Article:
2 Kings 2:4-6 (NASB) 2 Elijah said to Elisha, “Stay here please, for the LORD has sent me as far as Bethel.” But Elisha said, “As the LORD lives and as you yourself live, I will not leave you.” So they went down to Bethel. 3 Then the sons of the prophets who were at Bethel came out to Elisha and said to him, “Do you know that the LORD will take away your master from over [a]you today?” And he said, “Yes, I know; be still.” 4 Elijah said to him, “Elisha, please stay here, for the LORD has sent me to Jericho.” But he said, “As the LORD lives, and as you yourself live, I will not leave you.” So they came to Jericho. 5 The sons of the prophets who were at Jericho approached Elisha and said to him, “Do you know that the LORD will take away your master from over [b]you today?” And he [c]answered, “Yes, I know; be still.” 6 Then Elijah said to him, “Please stay here, for the LORD has sent me to the Jordan.” And he said, “As the LORD lives, and as you yourself live, I will not leave you.” So the two of them went on.

Previously, when Elisha first decided to follow, Elijah told him to “Go back” to plowing. (1 Kings 19:20)

  • Only the end of life on earth will separate: When Naomi repeatedly tells Ruth to go back, Ruth firmly replies “Do not urge me to leave you”, but then Ruth even says “Where you die, I will die, and there I will be buried. Thus may the LORD do to me, and worse, if anything but death parts you and me.” (Ruth 1:17) (NASB)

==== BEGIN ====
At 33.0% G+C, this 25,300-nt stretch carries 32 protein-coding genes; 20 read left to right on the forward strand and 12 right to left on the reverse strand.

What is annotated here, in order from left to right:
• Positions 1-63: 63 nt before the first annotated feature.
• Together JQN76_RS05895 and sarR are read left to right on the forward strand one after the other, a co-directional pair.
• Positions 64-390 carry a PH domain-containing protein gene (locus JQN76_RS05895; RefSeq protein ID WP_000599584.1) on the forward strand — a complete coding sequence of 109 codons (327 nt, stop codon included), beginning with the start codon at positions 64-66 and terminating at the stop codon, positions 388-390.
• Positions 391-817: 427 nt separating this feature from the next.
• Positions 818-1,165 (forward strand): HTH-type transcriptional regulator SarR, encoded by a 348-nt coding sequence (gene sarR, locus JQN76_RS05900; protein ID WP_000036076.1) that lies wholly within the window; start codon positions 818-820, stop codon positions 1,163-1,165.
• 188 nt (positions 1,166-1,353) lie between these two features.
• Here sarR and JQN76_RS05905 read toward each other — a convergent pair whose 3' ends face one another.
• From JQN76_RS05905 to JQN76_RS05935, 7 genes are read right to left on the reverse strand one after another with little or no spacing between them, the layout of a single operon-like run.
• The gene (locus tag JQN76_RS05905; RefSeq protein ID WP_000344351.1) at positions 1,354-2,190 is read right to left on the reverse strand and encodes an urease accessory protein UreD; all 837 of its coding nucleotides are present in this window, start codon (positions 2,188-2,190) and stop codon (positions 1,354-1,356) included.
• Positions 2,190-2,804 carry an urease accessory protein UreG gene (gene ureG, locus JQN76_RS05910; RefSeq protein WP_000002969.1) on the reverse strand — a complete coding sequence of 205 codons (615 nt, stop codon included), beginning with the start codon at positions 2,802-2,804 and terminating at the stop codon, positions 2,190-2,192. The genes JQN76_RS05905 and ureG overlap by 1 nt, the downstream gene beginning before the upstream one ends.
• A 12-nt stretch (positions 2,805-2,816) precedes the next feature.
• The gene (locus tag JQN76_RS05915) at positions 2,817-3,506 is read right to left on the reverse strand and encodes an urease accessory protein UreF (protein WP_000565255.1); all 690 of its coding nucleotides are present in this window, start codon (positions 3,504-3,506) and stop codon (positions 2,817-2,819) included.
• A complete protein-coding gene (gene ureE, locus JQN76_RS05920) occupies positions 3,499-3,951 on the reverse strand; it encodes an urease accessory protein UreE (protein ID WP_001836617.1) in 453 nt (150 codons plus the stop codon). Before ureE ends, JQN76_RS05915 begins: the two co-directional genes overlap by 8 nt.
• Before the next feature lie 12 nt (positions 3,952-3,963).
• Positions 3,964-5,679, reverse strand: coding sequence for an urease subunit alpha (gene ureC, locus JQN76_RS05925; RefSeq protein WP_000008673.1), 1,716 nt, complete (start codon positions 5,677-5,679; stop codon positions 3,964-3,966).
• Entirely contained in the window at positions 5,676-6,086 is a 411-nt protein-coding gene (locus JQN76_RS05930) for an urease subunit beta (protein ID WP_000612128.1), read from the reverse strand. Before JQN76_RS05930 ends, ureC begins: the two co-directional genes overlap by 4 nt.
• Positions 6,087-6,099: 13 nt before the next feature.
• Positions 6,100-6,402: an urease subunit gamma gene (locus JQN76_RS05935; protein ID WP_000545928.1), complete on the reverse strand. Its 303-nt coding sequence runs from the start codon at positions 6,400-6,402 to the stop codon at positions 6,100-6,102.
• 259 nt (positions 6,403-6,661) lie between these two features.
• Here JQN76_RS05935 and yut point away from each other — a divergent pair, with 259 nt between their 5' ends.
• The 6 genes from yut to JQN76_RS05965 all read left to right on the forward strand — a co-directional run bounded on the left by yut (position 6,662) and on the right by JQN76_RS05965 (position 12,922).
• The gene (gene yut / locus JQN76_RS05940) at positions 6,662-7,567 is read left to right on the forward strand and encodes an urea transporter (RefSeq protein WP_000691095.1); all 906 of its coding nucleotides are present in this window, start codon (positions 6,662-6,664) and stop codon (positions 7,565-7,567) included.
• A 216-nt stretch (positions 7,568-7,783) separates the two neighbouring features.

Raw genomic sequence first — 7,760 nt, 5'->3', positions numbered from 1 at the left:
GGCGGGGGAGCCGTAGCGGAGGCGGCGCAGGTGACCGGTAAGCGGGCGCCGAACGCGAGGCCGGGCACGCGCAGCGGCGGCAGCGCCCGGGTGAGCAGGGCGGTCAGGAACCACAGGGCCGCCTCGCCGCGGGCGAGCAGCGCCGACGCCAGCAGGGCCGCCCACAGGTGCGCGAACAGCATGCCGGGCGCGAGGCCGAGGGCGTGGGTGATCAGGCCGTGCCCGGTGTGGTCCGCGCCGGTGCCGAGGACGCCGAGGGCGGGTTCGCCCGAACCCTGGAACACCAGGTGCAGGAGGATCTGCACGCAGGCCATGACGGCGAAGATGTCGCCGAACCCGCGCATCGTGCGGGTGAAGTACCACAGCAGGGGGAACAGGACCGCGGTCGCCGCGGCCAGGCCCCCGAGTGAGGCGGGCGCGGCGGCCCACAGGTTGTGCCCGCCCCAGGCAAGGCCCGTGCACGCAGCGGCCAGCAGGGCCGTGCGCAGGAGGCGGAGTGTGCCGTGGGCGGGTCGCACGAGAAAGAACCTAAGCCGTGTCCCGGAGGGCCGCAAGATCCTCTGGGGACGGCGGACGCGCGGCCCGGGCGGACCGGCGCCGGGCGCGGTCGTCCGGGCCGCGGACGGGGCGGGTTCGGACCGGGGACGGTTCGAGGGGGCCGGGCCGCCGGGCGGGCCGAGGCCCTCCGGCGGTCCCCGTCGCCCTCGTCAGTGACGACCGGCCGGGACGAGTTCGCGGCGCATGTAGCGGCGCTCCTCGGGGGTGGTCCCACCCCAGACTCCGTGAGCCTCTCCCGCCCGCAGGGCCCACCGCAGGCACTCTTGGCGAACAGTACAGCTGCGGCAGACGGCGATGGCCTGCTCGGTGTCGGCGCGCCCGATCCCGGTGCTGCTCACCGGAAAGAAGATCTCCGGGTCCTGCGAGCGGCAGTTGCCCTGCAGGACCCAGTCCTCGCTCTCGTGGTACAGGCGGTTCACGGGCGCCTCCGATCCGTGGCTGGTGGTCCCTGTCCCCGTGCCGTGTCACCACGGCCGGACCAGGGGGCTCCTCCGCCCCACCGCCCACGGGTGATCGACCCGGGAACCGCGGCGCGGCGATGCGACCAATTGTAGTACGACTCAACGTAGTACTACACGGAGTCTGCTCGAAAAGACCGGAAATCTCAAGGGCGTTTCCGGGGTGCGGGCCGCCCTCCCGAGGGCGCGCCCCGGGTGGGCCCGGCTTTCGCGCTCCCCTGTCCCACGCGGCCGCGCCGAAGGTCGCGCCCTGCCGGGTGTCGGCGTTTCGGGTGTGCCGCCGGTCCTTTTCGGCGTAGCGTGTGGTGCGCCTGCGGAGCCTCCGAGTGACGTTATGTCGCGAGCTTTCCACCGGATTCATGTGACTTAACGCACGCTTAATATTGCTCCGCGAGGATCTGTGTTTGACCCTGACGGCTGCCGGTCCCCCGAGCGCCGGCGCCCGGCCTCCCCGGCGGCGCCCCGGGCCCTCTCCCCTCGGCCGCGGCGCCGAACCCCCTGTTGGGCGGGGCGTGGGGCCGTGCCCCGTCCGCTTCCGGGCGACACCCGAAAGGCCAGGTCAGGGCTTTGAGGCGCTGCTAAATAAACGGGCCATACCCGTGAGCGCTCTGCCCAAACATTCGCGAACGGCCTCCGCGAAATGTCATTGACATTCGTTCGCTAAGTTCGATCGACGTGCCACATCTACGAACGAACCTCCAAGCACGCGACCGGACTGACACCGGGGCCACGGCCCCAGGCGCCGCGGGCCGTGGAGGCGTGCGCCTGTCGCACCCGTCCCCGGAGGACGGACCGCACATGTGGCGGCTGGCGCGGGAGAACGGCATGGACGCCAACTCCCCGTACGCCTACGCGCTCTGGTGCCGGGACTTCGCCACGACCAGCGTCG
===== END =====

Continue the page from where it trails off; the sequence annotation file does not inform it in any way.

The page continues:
Each of the three times Elijah asks his follower to “stay here”, Elisha strongly replies with “I will not leave you”. Elisha is well aware that he is about to lose his master, and the guild prophets even confront and remind him “Do you know that the LORD will take away your master from over [b]you today?” And he said, “Yes, I know; be still.”(2 Kings 2:3) (NASB)

  • Leaving behind family and more: Naomi tells Ruth the four times to go to her family, to be with them and possibly find a husband. She never does. (Ruth 1:1-16) Elisha kisses and leaves his parents behind, along with his 12 yoke of oxen. He even slaughters the oxen for the good of his people. (1 Kings: 19:20)